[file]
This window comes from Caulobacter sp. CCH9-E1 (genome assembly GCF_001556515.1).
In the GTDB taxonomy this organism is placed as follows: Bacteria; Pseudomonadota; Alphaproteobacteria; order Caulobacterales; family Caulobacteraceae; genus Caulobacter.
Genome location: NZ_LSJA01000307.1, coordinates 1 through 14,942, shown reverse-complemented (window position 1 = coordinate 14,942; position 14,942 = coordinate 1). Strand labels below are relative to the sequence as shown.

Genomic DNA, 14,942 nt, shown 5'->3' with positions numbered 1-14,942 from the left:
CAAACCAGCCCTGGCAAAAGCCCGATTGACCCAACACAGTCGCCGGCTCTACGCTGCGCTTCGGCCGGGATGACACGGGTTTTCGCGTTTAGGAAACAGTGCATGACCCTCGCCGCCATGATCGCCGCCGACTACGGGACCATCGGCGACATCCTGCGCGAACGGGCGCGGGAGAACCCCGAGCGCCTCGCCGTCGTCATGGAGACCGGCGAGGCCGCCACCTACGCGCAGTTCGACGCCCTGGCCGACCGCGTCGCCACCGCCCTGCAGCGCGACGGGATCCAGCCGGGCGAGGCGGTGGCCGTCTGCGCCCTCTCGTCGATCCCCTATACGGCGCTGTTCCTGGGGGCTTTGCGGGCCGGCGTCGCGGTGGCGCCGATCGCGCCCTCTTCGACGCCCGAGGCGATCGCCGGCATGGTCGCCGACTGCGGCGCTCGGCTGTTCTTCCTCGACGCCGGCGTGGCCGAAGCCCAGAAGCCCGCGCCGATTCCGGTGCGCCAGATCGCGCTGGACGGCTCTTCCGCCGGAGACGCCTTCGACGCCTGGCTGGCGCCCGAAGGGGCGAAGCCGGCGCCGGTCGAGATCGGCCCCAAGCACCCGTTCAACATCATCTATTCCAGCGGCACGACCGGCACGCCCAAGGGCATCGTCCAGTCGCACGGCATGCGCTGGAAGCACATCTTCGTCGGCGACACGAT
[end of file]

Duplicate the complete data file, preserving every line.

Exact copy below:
This window comes from Caulobacter sp. CCH9-E1 (genome assembly GCF_001556515.1).
In the GTDB taxonomy this organism is placed as follows: Bacteria; Pseudomonadota; Alphaproteobacteria; order Caulobacterales; family Caulobacteraceae; genus Caulobacter.
Genome location: NZ_LSJA01000307.1, coordinates 1 through 14,942, shown reverse-complemented (window position 1 = coordinate 14,942; position 14,942 = coordinate 1). Strand labels below are relative to the sequence as shown.

Genomic DNA, 14,942 nt, shown 5'->3' with positions numbered 1-14,942 from the left:
CAAACCAGCCCTGGCAAAAGCCCGATTGACCCAACACAGTCGCCGGCTCTACGCTGCGCTTCGGCCGGGATGACACGGGTTTTCGCGTTTAGGAAACAGTGCATGACCCTCGCCGCCATGATCGCCGCCGACTACGGGACCATCGGCGACATCCTGCGCGAACGGGCGCGGGAGAACCCCGAGCGCCTCGCCGTCGTCATGGAGACCGGCGAGGCCGCCACCTACGCGCAGTTCGACGCCCTGGCCGACCGCGTCGCCACCGCCCTGCAGCGCGACGGGATCCAGCCGGGCGAGGCGGTGGCCGTCTGCGCCCTCTCGTCGATCCCCTATACGGCGCTGTTCCTGGGGGCTTTGCGGGCCGGCGTCGCGGTGGCGCCGATCGCGCCCTCTTCGACGCCCGAGGCGATCGCCGGCATGGTCGCCGACTGCGGCGCTCGGCTGTTCTTCCTCGACGCCGGCGTGGCCGAAGCCCAGAAGCCCGCGCCGATTCCGGTGCGCCAGATCGCGCTGGACGGCTCTTCCGCCGGAGACGCCTTCGACGCCTGGCTGGCGCCCGAAGGGGCGAAGCCGGCGCCGGTCGAGATCGGCCCCAAGCACCCGTTCAACATCATCTATTCCAGCGGCACGACCGGCACGCCCAAGGGCATCGTCCAGTCGCACGGCATGCGCTGGAAGCACATCTTCGTCGGCGACACGAT